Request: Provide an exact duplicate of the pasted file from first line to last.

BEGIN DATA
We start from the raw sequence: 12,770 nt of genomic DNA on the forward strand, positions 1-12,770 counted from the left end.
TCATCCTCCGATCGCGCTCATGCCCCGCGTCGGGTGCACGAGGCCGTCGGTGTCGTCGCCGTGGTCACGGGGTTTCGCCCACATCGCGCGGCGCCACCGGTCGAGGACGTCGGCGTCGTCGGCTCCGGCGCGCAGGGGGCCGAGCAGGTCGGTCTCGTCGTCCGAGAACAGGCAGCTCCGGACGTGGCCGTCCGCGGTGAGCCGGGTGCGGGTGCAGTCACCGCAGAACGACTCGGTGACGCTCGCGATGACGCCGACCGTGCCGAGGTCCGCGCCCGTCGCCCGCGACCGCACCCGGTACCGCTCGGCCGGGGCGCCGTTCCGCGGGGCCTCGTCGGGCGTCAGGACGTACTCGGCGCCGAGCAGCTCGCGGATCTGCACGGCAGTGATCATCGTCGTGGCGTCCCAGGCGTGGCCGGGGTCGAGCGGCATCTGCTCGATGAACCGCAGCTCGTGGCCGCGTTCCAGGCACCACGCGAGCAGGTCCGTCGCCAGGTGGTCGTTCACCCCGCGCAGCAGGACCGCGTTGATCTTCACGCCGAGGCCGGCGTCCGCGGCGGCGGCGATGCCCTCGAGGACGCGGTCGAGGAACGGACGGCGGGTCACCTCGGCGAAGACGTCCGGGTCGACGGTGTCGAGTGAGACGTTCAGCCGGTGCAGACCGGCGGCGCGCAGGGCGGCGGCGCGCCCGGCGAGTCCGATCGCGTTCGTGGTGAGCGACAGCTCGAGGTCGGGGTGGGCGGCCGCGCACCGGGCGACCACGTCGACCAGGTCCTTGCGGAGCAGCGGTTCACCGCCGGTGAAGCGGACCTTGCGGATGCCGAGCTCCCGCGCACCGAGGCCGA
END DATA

We start from the raw sequence: 12,770 nt of genomic DNA on the forward strand, positions 1-12,770 counted from the left end.
TCATCCTCCGATCGCGCTCATGCCCCGCGTCGGGTGCACGAGGCCGTCGGTGTCGTCGCCGTGGTCACGGGGTTTCGCCCACATCGCGCGGCGCCACCGGTCGAGGACGTCGGCGTCGTCGGCTCCGGCGCGCAGGGGGCCGAGCAGGTCGGTCTCGTCGTCCGAGAACAGGCAGCTCCGGACGTGGCCGTCCGCGGTGAGCCGGGTGCGGGTGCAGTCACCGCAGAACGACTCGGTGACGCTCGCGATGACGCCGACCGTGCCGAGGTCCGCGCCCGTCGCCCGCGACCGCACCCGGTACCGCTCGGCCGGGGCGCCGTTCCGCGGGGCCTCGTCGGGCGTCAGGACGTACTCGGCGCCGAGCAGCTCGCGGATCTGCACGGCAGTGATCATCGTCGTGGCGTCCCAGGCGTGGCCGGGGTCGAGCGGCATCTGCTCGATGAACCGCAGCTCGTGGCCGCGTTCCAGGCACCACGCGAGCAGGTCCGTCGCCAGGTGGTCGTTCACCCCGCGCAGCAGGACCGCGTTGATCTTCACGCCGAGGCCGGCGTCCGCGGCGGCGGCGATGCCCTCGAGGACGCGGTCGAGGAACGGACGGCGGGTCACCTCGGCGAAGACGTCCGGGTCGACGGTGTCGAGTGAGACGTTCAGCCGGTGCAGACCGGCGGCGCGCAGGGCGGCGGCGCGCCCGGCGAGTCCGATCGCGTTCGTGGTGAGCGACAGCTCGAGGTCGGGGTGGGCGGCCGCGCACCGGGCGACCACGTCGACCAGGTCCTTGCGGAGCAGCGGTTCACCGCCGGTGAAGCGGACCTTGCGGATGCCGAGCTCCCGCGCACCGAGGCCGA